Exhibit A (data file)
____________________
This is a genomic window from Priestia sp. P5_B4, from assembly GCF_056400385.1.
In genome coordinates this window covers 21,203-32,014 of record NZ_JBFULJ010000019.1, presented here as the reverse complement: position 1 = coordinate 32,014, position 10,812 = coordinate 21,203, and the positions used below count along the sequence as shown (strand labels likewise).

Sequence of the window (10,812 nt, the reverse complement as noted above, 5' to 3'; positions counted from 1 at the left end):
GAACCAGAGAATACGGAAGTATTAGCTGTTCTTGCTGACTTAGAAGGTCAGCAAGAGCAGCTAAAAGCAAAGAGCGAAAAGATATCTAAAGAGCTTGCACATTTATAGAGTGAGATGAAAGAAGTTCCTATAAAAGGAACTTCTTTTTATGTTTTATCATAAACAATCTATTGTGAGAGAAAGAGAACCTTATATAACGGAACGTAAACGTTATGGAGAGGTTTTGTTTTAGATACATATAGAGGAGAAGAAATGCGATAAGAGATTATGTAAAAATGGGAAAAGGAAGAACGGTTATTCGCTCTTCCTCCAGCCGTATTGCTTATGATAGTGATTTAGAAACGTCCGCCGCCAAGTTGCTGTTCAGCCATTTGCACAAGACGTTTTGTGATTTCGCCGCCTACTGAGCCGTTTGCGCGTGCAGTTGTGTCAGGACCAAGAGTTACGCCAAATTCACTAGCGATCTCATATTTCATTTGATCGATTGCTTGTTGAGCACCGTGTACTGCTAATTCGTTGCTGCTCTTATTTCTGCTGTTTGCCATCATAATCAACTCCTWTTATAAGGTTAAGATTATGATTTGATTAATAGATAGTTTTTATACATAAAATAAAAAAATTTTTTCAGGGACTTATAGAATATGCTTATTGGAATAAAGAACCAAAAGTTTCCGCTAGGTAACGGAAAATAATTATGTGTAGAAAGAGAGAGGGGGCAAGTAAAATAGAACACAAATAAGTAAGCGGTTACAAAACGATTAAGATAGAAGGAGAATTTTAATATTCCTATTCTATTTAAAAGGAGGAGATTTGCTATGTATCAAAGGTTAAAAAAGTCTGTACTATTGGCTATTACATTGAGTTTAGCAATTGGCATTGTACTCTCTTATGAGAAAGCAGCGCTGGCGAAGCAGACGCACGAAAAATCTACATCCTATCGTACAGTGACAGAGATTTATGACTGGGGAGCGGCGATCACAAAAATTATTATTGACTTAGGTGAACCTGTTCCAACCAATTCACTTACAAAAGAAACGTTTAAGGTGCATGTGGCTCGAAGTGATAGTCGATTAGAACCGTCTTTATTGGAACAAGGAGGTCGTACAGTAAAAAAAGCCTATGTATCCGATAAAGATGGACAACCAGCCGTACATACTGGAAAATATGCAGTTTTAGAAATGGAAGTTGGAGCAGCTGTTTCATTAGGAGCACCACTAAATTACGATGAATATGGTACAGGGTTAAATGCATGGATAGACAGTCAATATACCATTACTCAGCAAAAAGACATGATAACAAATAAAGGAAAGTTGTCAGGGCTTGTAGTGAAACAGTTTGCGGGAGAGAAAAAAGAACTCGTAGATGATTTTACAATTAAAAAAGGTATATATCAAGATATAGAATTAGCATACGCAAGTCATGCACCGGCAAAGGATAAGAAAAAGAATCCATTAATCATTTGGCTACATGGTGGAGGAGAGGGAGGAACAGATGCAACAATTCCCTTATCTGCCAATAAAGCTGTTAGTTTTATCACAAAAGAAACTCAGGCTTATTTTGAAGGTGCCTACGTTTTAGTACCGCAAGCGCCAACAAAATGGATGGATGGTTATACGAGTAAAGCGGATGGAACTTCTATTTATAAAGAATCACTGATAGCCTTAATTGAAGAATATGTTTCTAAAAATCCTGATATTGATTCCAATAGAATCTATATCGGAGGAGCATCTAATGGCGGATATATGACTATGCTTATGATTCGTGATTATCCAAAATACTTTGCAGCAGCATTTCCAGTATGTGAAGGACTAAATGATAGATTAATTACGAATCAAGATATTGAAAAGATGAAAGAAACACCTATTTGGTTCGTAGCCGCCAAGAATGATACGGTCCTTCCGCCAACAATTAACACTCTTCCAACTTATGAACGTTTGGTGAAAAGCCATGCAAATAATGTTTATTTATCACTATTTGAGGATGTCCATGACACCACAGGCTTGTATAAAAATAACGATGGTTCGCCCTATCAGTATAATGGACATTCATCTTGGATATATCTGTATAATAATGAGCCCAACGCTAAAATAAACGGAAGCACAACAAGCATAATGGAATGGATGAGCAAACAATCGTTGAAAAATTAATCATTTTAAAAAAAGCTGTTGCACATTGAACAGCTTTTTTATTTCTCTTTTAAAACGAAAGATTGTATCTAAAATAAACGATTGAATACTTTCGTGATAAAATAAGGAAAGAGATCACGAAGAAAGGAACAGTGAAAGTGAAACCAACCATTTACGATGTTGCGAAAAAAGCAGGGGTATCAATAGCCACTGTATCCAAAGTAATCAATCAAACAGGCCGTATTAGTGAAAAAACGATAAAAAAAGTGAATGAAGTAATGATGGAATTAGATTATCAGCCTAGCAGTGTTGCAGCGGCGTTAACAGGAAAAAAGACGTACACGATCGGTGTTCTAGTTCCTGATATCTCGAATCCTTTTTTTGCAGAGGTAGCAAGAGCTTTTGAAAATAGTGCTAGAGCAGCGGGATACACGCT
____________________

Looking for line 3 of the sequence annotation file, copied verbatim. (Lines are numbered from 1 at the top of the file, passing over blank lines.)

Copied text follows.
Sequence of the window (10,812 nt, the reverse complement as noted above, 5' to 3'; positions counted from 1 at the left end):